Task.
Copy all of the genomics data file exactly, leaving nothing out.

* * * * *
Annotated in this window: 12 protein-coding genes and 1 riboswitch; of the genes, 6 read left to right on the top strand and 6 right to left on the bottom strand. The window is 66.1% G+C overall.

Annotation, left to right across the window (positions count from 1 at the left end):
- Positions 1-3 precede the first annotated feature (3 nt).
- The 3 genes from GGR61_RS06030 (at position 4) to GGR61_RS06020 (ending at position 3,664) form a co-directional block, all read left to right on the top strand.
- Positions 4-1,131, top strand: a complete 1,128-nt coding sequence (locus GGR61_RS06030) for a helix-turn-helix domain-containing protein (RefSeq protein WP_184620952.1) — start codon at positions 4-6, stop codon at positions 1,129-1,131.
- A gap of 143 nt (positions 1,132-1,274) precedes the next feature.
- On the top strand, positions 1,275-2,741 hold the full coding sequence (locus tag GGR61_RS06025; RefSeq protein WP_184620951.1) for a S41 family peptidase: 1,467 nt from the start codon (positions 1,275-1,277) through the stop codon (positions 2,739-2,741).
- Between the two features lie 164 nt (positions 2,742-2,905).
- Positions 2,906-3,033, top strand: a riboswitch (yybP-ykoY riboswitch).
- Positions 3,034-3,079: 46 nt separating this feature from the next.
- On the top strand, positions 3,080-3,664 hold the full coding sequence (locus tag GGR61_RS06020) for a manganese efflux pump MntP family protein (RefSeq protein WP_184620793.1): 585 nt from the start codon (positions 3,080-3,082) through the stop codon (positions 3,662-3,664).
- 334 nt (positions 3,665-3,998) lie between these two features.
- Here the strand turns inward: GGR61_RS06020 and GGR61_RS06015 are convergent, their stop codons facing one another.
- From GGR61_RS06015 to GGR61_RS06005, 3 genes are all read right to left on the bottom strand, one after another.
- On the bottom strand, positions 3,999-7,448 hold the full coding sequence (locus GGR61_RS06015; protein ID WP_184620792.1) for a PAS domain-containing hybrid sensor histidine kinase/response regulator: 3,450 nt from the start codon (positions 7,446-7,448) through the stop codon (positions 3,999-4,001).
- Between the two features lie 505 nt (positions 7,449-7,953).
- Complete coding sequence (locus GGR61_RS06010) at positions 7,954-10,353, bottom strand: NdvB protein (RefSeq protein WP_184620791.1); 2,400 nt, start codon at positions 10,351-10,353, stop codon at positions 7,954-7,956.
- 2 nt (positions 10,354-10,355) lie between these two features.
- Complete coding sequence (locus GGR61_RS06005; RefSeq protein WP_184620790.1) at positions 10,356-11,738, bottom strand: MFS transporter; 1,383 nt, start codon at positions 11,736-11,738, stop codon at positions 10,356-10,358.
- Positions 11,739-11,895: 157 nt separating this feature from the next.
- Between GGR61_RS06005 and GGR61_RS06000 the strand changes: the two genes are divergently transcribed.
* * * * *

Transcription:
Annotated in this window: 12 protein-coding genes and 1 riboswitch; of the genes, 6 read left to right on the top strand and 6 right to left on the bottom strand. The window is 66.1% G+C overall.

Annotation, left to right across the window (positions count from 1 at the left end):
- Positions 1-3 precede the first annotated feature (3 nt).
- The 3 genes from GGR61_RS06030 (at position 4) to GGR61_RS06020 (ending at position 3,664) form a co-directional block, all read left to right on the top strand.
- Positions 4-1,131, top strand: a complete 1,128-nt coding sequence (locus GGR61_RS06030) for a helix-turn-helix domain-containing protein (RefSeq protein WP_184620952.1) — start codon at positions 4-6, stop codon at positions 1,129-1,131.
- A gap of 143 nt (positions 1,132-1,274) precedes the next feature.
- On the top strand, positions 1,275-2,741 hold the full coding sequence (locus tag GGR61_RS06025; RefSeq protein WP_184620951.1) for a S41 family peptidase: 1,467 nt from the start codon (positions 1,275-1,277) through the stop codon (positions 2,739-2,741).
- Between the two features lie 164 nt (positions 2,742-2,905).
- Positions 2,906-3,033, top strand: a riboswitch (yybP-ykoY riboswitch).
- Positions 3,034-3,079: 46 nt separating this feature from the next.
- On the top strand, positions 3,080-3,664 hold the full coding sequence (locus tag GGR61_RS06020) for a manganese efflux pump MntP family protein (RefSeq protein WP_184620793.1): 585 nt from the start codon (positions 3,080-3,082) through the stop codon (positions 3,662-3,664).
- 334 nt (positions 3,665-3,998) lie between these two features.
- Here the strand turns inward: GGR61_RS06020 and GGR61_RS06015 are convergent, their stop codons facing one another.
- From GGR61_RS06015 to GGR61_RS06005, 3 genes are all read right to left on the bottom strand, one after another.
- On the bottom strand, positions 3,999-7,448 hold the full coding sequence (locus GGR61_RS06015; protein ID WP_184620792.1) for a PAS domain-containing hybrid sensor histidine kinase/response regulator: 3,450 nt from the start codon (positions 7,446-7,448) through the stop codon (positions 3,999-4,001).
- Between the two features lie 505 nt (positions 7,449-7,953).
- Complete coding sequence (locus GGR61_RS06010) at positions 7,954-10,353, bottom strand: NdvB protein (RefSeq protein WP_184620791.1); 2,400 nt, start codon at positions 10,351-10,353, stop codon at positions 7,954-7,956.
- 2 nt (positions 10,354-10,355) lie between these two features.
- Complete coding sequence (locus GGR61_RS06005; RefSeq protein WP_184620790.1) at positions 10,356-11,738, bottom strand: MFS transporter; 1,383 nt, start codon at positions 11,736-11,738, stop codon at positions 10,356-10,358.
- Positions 11,739-11,895: 157 nt separating this feature from the next.
- Between GGR61_RS06005 and GGR61_RS06000 the strand changes: the two genes are divergently transcribed.